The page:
Carlson asked about having a currently undesignated parking spot in front of his shop where people now get tickets be marked for short-term parking for his business.

Commissioner James Less acknowledged there is a spot in front of Carlson’s business that has no designation. He said it could be striped as a parking spot, but it would have to be available for anyone to use.

Eschbach said the city is open to more short-time parking spaces, like the two next to the Ottawa Bakery at Madison and Court streets.

“Those parking spaces can be used 20 times a day instead of three times a day,” he said. “But it’s not just for the bakery: Anybody can park there.”

Courthouse employee parking
Eschbach said an ongoing problem in the downtown district is business employees who take up prime downtown parking spots by shuffling their car locations every two hours.

One businessman cited the employees of the La Salle County courthouse as daily offenders.

“There are 50 parking spots on Court Street and 20 of them are already reserved for courthouse employees, and they’re taking the rest of them,” including the two handicapped spots, he said.

Eschbach noted the city has a free permit parking lot south of the Jordan block for downtown employers, employees and residents. Some county employees park there.

Aussem advocated replacing the reserved spots with two-hour parking.

He said he could “kind of see the judges maybe having (reserved) spots, but the whole rest of that street — the superintendent of schools, the dog catcher — I mean, it’s ridiculous.”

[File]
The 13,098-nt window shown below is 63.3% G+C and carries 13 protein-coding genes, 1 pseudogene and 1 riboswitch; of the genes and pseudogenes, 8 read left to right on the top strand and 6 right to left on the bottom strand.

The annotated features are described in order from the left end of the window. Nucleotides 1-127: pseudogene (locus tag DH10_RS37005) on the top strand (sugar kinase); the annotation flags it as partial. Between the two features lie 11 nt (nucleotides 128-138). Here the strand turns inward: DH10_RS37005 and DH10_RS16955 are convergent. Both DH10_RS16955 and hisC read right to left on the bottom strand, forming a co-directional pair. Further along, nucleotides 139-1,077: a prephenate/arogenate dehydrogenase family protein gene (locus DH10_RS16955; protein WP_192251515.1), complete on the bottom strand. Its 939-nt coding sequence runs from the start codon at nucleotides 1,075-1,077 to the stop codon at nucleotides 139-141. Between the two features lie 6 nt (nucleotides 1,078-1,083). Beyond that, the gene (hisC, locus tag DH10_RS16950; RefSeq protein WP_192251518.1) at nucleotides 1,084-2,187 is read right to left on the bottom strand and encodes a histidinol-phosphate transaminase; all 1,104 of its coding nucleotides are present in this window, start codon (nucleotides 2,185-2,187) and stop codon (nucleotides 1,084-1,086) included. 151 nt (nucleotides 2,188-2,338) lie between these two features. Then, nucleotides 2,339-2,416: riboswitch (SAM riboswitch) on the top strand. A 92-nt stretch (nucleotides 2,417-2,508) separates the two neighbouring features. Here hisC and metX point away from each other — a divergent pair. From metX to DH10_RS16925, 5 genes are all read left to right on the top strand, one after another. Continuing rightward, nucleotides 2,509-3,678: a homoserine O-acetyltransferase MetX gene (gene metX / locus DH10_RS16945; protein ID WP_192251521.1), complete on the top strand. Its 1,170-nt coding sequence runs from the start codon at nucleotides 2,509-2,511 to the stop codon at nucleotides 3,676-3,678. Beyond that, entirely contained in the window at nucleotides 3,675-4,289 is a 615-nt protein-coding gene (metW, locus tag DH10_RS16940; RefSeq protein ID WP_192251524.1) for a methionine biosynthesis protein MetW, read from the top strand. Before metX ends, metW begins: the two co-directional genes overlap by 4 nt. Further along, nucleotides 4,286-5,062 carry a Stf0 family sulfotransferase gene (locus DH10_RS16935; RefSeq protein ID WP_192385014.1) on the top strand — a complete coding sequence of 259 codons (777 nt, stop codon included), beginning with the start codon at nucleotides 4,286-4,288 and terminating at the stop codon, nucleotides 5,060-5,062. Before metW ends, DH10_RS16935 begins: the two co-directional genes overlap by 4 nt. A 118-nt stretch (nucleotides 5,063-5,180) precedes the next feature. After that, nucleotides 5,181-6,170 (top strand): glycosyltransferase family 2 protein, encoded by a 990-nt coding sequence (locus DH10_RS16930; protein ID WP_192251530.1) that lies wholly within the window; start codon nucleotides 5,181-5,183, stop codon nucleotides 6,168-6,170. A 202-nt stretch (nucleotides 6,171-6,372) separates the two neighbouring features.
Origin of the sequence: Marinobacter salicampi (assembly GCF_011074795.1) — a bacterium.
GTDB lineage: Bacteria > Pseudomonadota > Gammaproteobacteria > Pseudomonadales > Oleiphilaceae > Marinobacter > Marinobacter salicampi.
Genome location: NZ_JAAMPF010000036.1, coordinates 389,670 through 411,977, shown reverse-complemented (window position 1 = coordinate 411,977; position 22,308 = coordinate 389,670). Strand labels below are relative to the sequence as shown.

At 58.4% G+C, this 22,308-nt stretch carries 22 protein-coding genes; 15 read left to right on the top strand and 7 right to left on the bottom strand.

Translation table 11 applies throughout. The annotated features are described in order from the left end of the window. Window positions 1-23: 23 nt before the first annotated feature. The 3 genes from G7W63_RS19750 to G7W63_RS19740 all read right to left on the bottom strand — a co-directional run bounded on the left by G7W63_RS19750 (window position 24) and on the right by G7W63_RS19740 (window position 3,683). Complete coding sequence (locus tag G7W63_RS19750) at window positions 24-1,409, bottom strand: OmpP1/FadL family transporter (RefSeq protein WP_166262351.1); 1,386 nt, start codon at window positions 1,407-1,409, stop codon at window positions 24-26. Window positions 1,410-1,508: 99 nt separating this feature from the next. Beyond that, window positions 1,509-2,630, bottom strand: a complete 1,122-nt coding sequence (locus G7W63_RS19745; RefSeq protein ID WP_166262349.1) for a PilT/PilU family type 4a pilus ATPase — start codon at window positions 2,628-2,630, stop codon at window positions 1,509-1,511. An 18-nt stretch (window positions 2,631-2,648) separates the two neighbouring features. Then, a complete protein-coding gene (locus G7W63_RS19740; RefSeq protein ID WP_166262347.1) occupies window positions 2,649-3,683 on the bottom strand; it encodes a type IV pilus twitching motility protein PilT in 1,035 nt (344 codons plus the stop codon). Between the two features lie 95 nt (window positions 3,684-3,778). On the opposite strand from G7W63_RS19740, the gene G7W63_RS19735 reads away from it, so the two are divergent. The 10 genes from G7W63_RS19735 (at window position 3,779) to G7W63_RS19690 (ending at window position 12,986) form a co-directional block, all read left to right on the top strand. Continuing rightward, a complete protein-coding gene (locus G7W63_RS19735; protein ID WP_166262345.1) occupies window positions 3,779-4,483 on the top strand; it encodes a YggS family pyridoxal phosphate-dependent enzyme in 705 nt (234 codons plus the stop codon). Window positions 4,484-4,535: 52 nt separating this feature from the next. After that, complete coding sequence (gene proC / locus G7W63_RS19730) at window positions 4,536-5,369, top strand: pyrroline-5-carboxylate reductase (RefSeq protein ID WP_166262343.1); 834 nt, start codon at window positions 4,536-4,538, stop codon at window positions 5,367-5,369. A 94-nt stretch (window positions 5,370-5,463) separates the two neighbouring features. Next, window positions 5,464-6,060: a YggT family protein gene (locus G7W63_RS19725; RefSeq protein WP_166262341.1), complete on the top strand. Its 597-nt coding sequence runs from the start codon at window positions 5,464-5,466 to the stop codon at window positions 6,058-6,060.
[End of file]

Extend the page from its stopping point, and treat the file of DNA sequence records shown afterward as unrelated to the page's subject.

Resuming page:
Seven of the 18 reserved parking spaces on Court Street are for judges.

Aussem said he was told the court bailiffs ticket other vehicles in the
reserved spots.

“I don’t know if that even would be valid,” Roalson said. “The Court Street parking spots are the city’s.”

The businessman also said courthouse employees come out every two hours to rotate their cars and occupy street parking spots all day.

Roalson confirmed that the courthouse employees have a street parking rotation system to make continuous use of downtown street parking spots.

“If they park on LaSalle Street for two hours then they move to Main, they move to Court, they move to Madison,” he said.

Roalson said that process could only be halted with a city ordinance change.

County Board Commissioner Tom Walsh, D-Ottawa, who was present, was called on to comment.

Walsh said at one time employees were given letters telling them not to practice rotating parking.

“They don’t have any problem telling the jurors where to park,” Eichelkraut said. He noted elected city officials do not have reserved spots at City Hall and sometimes get parking tickets which they pay.

Eschbach proposed a meeting with county officials.

“I think that’s a great suggestion,” Walsh said.

Tone’s Cones traffic problems

A businesswoman asked what could be done about the traffic backups at Tone’s Cones on Main Street by cars in, or waiting to get in, the drive-up window lane.

“We try to move them,” Roalson said. “But, unfortunately, when we move five of those vehicles five more follow.”

Eschbach’s follow-up comment drew a laugh from the crowd.

“If you look at it the right way, it’s kind of a quaint, unique small town thing,” he said.

Loading more